Science Snapshot: Free Fallin’ Salamanders

Arboreal salamanders use skydiving techniques to avoid smashing to the ground after a fall.

Lisa Winter
Lisa Winter

Lisa Winter became social media editor for The Scientist in 2017. In addition to her duties on social media platforms, she also pens obituaries for the website. She graduated from Arizona State University, where she studied genetics, cell, and developmental biology.

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Many tree-dwelling species have adapted features and behaviors that help them stay high above the ground. Though wandering salamanders (Aneides vagrans) live about 45 meters (150 feet) in the air, the amphibians sometimes need to make a quick escape from predators without plummeting to an untimely death. According to a study published this week in Current Biology, these salamanders are able to contort themselves into positions that can slow down their descent and allow them to glide to safety.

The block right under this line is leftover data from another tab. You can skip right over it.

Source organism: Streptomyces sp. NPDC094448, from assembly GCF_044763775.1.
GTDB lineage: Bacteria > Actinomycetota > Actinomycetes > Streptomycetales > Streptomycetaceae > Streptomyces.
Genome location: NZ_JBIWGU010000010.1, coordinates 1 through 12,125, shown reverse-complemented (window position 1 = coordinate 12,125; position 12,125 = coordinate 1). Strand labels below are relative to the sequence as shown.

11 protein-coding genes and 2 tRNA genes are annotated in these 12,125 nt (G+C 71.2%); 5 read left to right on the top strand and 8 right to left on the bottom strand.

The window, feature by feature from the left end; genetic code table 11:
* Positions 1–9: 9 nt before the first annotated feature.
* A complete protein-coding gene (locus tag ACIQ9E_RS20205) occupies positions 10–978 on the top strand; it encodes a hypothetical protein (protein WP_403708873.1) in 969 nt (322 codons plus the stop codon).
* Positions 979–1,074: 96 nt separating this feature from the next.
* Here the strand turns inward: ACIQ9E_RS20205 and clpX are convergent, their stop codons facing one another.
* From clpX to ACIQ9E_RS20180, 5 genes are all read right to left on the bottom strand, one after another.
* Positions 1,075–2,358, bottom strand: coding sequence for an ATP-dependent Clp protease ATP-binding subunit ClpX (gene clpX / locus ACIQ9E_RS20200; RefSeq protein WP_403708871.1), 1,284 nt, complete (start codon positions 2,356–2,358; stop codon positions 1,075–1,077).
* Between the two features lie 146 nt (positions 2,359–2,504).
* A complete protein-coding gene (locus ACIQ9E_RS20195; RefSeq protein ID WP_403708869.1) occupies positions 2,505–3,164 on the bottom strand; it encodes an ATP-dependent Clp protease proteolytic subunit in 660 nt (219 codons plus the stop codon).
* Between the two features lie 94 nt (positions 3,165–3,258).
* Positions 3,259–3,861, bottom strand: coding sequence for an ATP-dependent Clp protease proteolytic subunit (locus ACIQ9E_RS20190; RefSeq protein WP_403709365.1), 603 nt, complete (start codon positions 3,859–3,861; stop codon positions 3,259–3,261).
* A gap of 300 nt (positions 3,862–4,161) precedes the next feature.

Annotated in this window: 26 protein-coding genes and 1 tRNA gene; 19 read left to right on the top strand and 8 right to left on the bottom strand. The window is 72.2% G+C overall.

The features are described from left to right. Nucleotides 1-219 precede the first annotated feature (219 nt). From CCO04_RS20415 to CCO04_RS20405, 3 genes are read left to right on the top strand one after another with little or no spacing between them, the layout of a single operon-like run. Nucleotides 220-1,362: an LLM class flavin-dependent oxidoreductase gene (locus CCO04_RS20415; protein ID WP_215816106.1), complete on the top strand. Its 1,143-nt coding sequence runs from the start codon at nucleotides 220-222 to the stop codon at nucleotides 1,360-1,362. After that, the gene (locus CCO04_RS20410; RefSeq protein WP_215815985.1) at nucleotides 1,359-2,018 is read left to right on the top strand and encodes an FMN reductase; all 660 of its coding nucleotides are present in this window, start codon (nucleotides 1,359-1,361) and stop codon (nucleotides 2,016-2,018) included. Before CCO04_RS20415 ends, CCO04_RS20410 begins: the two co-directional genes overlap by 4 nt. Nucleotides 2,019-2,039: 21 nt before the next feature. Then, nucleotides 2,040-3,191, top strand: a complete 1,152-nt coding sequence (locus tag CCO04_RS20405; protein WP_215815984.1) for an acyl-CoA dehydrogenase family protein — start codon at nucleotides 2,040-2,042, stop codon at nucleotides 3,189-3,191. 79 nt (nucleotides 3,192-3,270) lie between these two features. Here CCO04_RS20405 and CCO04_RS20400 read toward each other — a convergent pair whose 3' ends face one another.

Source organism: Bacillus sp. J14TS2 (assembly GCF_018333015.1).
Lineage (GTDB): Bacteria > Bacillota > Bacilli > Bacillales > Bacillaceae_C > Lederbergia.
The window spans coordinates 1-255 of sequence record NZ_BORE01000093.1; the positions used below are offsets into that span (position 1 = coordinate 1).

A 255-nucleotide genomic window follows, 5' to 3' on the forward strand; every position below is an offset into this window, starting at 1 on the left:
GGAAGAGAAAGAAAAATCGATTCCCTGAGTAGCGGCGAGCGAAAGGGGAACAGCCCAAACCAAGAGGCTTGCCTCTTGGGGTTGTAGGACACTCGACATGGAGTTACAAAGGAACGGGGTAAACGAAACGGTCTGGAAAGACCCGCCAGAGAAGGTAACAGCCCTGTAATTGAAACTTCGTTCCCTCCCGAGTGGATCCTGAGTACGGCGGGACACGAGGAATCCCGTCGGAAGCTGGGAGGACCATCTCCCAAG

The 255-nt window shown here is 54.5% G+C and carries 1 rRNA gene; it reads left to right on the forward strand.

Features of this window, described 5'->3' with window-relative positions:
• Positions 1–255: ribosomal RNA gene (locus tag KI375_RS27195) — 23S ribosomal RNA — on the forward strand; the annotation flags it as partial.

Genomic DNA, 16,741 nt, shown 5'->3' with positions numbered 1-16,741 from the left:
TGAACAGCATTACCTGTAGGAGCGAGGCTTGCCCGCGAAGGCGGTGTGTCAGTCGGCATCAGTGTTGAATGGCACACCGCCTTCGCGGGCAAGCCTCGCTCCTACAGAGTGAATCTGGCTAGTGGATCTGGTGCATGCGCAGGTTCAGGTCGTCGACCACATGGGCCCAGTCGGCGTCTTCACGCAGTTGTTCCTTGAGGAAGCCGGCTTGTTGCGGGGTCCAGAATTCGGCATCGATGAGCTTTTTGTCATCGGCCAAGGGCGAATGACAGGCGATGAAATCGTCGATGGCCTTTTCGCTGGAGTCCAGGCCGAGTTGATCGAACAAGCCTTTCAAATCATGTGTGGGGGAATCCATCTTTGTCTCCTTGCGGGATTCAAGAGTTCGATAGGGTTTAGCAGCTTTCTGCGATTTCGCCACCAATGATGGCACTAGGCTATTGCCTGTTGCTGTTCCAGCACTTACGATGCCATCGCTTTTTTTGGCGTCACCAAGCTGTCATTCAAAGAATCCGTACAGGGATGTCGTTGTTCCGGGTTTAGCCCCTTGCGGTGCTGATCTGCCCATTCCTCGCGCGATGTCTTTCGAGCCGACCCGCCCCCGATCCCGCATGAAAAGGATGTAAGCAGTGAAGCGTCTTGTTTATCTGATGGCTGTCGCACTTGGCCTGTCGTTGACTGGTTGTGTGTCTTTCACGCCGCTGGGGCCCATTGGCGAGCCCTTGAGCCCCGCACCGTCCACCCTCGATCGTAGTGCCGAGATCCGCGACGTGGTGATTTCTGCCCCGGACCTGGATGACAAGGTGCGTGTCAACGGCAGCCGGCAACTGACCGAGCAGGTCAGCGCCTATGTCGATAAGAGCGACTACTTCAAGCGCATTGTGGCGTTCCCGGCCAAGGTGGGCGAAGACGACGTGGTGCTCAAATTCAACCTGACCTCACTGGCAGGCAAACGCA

Through the use of a wind tunnel, the researchers in the US were able to show that, during a fall, salamanders can flatten themselves out to mimic a parachute and reduce falling speeds up to 10 percent. Their limbs and tail aid their aerial acrobatics by steering them as they try to glide back toward the safety of a tree.